You have a number of choices when it comes to gaining territories and there are some interesting ways to go about it. The straightforward way is to have an envoy go to the nearby town to make an alliance for you to gain its resources and everything is in the open; the town gets your sigil on its shield and it is officially yours. But beware, the enemy can use a spy to make a secret alliance which you will be unaware of unless you happen to notice that no income is coming from that particular town. He then gets half the earnings the town generates and you nothing.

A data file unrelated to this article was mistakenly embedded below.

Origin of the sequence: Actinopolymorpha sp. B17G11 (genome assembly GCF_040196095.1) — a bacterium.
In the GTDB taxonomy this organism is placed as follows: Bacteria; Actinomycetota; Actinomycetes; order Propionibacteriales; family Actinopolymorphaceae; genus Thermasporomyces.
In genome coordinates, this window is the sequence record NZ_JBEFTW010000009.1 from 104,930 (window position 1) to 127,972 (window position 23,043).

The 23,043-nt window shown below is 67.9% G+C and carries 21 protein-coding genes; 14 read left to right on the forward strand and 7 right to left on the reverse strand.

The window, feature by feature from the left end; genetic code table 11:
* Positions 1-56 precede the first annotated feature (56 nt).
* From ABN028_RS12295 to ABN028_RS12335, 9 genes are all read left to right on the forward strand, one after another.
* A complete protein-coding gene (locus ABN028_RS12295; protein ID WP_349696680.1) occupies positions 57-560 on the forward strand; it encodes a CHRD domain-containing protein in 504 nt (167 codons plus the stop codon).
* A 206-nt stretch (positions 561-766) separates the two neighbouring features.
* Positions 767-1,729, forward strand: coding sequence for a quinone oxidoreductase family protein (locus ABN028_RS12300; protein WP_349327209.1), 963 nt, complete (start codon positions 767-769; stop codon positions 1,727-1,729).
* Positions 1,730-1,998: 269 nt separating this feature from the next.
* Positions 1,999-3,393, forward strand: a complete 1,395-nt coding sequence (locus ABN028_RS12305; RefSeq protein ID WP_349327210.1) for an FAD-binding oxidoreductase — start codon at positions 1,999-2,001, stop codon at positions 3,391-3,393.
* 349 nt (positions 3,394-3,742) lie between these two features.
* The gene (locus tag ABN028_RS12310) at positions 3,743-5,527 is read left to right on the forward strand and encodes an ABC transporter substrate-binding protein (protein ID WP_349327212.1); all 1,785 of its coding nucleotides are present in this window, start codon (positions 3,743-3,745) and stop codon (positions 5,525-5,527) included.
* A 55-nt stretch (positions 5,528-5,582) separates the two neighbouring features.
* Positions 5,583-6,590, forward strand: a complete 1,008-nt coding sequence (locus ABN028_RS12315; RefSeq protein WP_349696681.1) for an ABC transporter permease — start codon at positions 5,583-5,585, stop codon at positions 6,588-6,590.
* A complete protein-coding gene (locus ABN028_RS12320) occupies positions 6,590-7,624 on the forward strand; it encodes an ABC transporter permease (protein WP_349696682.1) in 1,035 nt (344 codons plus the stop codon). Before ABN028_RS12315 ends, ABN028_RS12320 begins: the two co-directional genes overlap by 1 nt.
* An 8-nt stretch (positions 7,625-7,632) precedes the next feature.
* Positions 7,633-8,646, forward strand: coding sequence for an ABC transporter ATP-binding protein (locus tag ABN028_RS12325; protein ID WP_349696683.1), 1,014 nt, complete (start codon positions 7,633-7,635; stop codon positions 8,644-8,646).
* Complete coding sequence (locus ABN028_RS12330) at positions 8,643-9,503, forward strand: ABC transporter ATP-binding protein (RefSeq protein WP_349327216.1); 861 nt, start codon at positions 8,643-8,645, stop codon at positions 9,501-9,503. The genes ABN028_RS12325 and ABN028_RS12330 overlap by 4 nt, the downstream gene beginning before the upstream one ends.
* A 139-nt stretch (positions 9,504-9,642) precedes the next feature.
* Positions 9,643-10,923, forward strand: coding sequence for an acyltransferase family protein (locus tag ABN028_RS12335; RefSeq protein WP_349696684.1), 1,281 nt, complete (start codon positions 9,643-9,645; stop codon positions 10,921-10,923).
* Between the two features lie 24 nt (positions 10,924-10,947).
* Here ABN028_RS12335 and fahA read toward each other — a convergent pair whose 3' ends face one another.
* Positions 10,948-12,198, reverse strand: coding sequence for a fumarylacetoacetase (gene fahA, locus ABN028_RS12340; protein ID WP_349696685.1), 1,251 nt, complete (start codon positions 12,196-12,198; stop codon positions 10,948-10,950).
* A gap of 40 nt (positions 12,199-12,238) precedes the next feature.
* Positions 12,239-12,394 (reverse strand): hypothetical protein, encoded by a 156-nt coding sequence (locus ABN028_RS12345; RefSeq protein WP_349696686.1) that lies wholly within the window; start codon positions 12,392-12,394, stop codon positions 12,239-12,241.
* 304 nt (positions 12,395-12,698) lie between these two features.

The envoy you sent might also have been a turncoat. The enemy might have planted a spy that is acting as an envoy or he might have used a rogue to buy off your envoy. In both cases the actions of the envoy are false but the town still appears to be yours. The way to encounter that is to hire a noble lady to go to the town and make a blood alliance. That way the town can’t have a secret fealty to your enemy, but then you have to make sure to watch the town closely because your enemy might hire an assassin to kill the noble lady and thus canceling the blood alliance.